'. . . come let me lighten your (ironing) load'
Ends 06 August 2011
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This work is the second in the ‘And let us not be weary’ series, a series of actions intended to explore the idea of the free gift. This action investigates the possibility of a temporary free gift through ironing. This domestic chore is traditionally seen as woman's work, thankless and boring. Julie Miller will explore the obligation that is created when performing this task for others. The fact that ironing is temporary and must be repeated after every washing load is something that makes it seemingly pointless.
Julie Miller quotes in the title of the project '. . . come let me lighten your (ironing) load' the Bible. It is from Galations 6:9 and the full verse is: 'And let us not be weary in well doing: for in due season we shall reap, if we faint not.'
It echoes the idea that a gift is not free if it is given in the hope the giver will benefit.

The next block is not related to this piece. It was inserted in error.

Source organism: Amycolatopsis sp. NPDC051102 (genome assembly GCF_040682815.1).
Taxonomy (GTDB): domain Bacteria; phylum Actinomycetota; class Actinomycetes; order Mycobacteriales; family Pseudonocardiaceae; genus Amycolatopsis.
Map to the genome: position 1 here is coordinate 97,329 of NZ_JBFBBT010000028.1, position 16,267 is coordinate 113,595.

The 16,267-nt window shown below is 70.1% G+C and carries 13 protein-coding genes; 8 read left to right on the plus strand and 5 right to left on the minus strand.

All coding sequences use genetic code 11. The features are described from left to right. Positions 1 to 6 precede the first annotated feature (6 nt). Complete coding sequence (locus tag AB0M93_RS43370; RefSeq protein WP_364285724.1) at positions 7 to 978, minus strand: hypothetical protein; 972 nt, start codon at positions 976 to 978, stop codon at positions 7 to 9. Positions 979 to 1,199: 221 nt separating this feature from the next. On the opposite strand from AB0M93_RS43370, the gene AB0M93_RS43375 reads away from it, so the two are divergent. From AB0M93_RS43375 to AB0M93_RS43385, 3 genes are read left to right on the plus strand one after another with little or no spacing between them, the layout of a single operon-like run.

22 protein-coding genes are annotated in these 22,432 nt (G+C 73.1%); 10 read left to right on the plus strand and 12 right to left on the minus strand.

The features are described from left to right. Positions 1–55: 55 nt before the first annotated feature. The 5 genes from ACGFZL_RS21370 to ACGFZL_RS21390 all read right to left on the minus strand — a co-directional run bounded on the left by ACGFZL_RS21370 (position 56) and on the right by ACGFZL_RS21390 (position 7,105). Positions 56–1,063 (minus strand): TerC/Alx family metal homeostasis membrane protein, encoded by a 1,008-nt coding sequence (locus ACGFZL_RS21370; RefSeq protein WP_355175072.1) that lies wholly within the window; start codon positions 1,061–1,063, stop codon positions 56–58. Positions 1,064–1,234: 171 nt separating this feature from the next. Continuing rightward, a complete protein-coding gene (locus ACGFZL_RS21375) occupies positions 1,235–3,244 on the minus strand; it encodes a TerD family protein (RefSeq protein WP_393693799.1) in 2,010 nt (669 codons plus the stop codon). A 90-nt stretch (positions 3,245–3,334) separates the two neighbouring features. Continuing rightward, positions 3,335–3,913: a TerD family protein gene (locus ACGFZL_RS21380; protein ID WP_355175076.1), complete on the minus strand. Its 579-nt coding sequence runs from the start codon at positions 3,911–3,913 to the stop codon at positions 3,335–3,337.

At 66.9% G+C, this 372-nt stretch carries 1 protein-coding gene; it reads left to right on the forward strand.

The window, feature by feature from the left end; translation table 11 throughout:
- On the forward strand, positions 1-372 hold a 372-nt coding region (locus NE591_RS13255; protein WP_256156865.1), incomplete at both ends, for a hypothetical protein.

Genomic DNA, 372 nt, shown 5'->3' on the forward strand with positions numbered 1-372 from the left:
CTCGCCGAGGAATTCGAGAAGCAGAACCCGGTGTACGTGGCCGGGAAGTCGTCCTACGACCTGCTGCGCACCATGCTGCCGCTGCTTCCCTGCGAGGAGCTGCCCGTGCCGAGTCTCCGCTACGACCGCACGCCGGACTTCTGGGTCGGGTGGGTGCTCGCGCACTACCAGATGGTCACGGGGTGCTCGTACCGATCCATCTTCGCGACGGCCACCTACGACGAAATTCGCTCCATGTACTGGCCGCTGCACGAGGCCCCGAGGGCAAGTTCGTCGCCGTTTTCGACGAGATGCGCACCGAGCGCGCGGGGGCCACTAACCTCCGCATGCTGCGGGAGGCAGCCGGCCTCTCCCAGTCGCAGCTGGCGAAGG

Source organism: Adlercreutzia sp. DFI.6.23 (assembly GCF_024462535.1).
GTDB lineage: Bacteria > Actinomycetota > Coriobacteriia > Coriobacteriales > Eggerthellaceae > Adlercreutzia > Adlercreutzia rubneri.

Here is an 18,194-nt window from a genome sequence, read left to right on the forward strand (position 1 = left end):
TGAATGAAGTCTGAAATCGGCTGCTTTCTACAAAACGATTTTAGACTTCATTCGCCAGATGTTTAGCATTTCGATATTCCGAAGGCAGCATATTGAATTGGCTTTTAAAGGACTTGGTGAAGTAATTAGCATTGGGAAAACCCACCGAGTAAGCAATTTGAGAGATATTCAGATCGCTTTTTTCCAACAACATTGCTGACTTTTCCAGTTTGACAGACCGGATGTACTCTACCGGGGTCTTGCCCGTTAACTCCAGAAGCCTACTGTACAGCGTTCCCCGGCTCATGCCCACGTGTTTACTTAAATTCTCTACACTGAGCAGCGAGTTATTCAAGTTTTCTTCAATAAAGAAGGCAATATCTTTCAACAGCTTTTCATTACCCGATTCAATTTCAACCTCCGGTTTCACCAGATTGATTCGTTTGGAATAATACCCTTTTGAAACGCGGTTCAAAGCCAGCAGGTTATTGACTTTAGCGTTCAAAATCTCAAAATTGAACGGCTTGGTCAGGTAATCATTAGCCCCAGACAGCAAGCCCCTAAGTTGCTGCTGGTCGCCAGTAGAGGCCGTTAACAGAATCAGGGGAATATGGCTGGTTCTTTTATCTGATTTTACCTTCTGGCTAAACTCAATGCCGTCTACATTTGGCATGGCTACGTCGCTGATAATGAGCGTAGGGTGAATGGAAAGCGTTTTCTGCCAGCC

'The action of ironing for others constitutes a gift in two ways. Firstly it is a gift of my time dedicated to the participant and secondly it is a gift of time to them leaving them free to utilize their usual ironing time doing something else. The act of ironing for someone else is a strange act, as ironing is by its nature a temporary solution to problem of creases. By carrying out this action I am asking others to relinquish this task and any associations it has for them to me. The work is an open-ended exploration, what happens if the quantity of ironing exceeds my ability? Will I impose this task on someone else?
In return for carrying out this action, I will ask each person to be photographed holding the finished ironing that they brought. Does this constitute an obligation to reciprocate? What at first seems to be a gift of my time and labour, in producing work for an exhibition may in fact be the participants’ gift to me.
Ko Maru kai atu
Ko maru kai mai
Ka ngohe ngohe.
‘Give as much as you take, all shall be very well’ Maori proverb (Mauss 1954:91)
Mauss describes gifting as the economy before money. He talks of the shame of being ‘the last recipient’ (1954:5).'